I shaved my beard off last Friday which led to this achievement:
There was quite an uproar on the ole Facebook on whether to keep it or not. It got to the point where I didn’t like looking in the mirror at myself any longer, which NEVER happens. So I cut it off. Sad day for all old boxers every where. Monday morning, seeing the snow packed roads made this decision of cutting the beard off very gratifying. Things are looking up later this week though, Easter arrives on Sunday which always kicks the weather gods in the ass to get their act together so looking forward to morning bike temps being in the low 40’s for a change. But honestly, I’m looking fwd to low winds for the commute starting sometime soon too. I wouldn’t expect that until the warm air masses move in permanently.
In May, assuming I will have some time to do so due to work I’m planning on doing my first loaded and good ride with the Campeur traveling up the C & O Canal towards Cumberland, MD. Not exactly sure if I will camp overnight or stay in a cheap motel. On first look, there is a hostel-esk place in Harpers Ferry at around 62mi mark (+10mi to actually get to trail). That looks as though it will be my first stop and then perhaps maybe a stop at Antietam National Battlefield. That leaves 110mi approx to Cumberland which will be a longer ride than I’m used to but with proper training shouldn’t be a huge deal. Perhaps I’ll have made progress enough to go far past Harpers Ferry by then though. In the end, the overall trip would call for 360 miles or 90/day. We’ll see where I am at by that time.
What’s left is bringing gear. My two Axiom panniers w/water proof coverings do well but I want a good rando bag to complete what is needed. That way, no precious time lost by stopping for food, time check, communication with the wife to make sure she knows I’m alive. My three water bottle options will come in handy too. Besides that, I don’t plan on bringing heart monitors, speed monitors, etc. Just a cell phone if needed which keeps good charge and the keeping my eyes open to memorize the sites to determine my progress.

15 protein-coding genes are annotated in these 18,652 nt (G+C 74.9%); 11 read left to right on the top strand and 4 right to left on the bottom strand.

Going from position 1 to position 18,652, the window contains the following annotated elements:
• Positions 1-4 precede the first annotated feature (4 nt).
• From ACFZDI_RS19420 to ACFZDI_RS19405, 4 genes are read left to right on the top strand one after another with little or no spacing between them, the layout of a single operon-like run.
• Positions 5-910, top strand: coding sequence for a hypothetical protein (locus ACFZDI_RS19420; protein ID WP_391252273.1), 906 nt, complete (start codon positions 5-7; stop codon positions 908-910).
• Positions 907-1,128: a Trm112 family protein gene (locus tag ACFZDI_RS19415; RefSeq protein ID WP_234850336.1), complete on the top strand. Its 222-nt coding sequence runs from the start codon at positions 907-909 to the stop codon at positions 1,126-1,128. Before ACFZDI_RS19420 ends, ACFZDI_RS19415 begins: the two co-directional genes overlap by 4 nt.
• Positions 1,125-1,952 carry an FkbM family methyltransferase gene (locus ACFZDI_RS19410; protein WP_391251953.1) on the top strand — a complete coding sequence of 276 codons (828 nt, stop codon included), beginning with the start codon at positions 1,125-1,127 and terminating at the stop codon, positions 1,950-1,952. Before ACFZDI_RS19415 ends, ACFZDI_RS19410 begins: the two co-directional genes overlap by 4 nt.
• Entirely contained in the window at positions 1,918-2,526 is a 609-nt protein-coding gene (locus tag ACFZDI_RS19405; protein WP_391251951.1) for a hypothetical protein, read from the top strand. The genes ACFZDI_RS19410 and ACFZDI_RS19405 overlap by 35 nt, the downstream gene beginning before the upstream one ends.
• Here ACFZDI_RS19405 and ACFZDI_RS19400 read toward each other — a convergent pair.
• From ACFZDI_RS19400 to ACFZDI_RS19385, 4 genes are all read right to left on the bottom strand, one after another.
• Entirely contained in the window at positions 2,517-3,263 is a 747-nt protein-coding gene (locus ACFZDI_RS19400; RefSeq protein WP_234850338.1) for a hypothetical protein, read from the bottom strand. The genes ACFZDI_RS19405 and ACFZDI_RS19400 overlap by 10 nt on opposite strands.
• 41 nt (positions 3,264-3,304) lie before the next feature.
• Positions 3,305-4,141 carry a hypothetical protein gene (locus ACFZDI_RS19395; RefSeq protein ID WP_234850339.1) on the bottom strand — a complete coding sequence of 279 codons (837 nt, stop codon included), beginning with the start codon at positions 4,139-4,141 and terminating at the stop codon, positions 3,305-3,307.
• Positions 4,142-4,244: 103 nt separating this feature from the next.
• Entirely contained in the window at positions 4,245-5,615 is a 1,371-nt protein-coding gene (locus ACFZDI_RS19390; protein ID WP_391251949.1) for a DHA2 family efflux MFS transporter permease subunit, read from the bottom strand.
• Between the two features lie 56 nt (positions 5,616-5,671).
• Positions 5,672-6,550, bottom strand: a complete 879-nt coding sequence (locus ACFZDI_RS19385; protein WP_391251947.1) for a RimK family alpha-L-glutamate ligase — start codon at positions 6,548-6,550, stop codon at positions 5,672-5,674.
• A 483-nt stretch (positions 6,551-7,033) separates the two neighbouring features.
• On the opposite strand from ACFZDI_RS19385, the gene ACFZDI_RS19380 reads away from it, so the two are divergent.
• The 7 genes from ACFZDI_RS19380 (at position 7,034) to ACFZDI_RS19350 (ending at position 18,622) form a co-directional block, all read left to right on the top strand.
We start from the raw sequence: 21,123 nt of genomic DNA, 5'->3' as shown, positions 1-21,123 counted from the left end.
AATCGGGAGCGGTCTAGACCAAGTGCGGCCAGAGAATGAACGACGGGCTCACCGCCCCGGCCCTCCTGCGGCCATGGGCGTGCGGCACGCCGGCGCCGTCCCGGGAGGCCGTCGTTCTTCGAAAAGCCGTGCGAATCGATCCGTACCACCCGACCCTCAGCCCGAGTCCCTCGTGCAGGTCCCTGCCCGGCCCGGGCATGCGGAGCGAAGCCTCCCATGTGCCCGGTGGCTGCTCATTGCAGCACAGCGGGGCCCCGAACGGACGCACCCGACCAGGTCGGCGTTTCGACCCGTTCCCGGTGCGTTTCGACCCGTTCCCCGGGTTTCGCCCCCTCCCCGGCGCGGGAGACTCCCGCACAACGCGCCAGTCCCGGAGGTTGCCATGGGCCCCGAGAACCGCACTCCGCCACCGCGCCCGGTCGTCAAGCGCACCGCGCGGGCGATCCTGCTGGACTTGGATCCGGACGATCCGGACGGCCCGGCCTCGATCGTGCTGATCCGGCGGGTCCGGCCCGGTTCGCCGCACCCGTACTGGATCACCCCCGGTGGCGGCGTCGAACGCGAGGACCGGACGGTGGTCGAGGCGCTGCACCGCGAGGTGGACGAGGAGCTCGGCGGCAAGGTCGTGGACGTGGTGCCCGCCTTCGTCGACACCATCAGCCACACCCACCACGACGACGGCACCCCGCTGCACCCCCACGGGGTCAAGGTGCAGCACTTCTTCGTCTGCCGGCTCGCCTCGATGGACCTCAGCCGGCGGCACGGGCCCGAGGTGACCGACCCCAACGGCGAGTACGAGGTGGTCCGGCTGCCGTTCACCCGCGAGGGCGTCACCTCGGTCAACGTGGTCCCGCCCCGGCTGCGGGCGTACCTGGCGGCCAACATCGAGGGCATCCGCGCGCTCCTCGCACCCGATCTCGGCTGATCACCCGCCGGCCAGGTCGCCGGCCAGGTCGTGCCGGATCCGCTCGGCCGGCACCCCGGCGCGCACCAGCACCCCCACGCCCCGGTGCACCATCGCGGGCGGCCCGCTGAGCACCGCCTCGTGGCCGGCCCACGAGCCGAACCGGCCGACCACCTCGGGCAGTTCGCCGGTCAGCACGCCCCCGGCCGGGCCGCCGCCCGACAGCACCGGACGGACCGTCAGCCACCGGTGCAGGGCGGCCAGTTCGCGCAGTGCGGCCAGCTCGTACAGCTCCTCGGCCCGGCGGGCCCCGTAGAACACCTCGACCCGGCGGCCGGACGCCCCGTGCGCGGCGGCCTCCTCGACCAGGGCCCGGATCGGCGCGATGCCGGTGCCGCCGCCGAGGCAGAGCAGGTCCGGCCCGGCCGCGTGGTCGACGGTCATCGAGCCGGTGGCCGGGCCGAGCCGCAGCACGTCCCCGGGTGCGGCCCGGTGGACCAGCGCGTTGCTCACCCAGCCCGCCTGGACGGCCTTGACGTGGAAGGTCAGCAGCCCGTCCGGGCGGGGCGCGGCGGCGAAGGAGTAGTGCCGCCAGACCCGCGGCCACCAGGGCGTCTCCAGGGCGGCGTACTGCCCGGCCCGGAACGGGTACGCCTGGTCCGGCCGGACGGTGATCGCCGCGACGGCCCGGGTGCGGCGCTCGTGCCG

Of course this is all an experiment I will dive head first into. Sometimes, I don’t think doing this trip is the smartest thing to do alone but I remember that putting myself out there is part of the excitement. At some point, I want to be able to adapt and overcome challenges and to use resources wisely in the moment. This WILL happen though, because I haven’t done this before so I won’t (in the end) have a choice but to encounter this. I was thinking about taking a fishing rod as well, a fly rod that is telescopic might work. But who knows, maybe I might like Antietam so much I stay there all day. A few overall options and alternatives in place will allow me to do what I’d like in the moment.
Just me and the bike.
This reminds me of myself switching interests in the bike community a lot. At first, light-weight vintage racers then an interest in randonneur racing, and now time lending itself to touring, the constant always being a steel frame. Call it “Robert’s Law”. I have to stop myself sometimes into not letting myself get too entranced into technical jargon and just ride. I believe that is the reason I identify the strongest (at least right now) with touring solo. No specified rules, non-competitive nature. But it’s all been a great learning experience. I have workable knowledge to get me in trouble in each of the three categories of the community, most of it being older cycling greats – Merckx, Godefroot, Anquetil, Coppi. I have a high respect for those guys! Not to mention the racers who climbed up the cols of the Pyrenees in a single gear.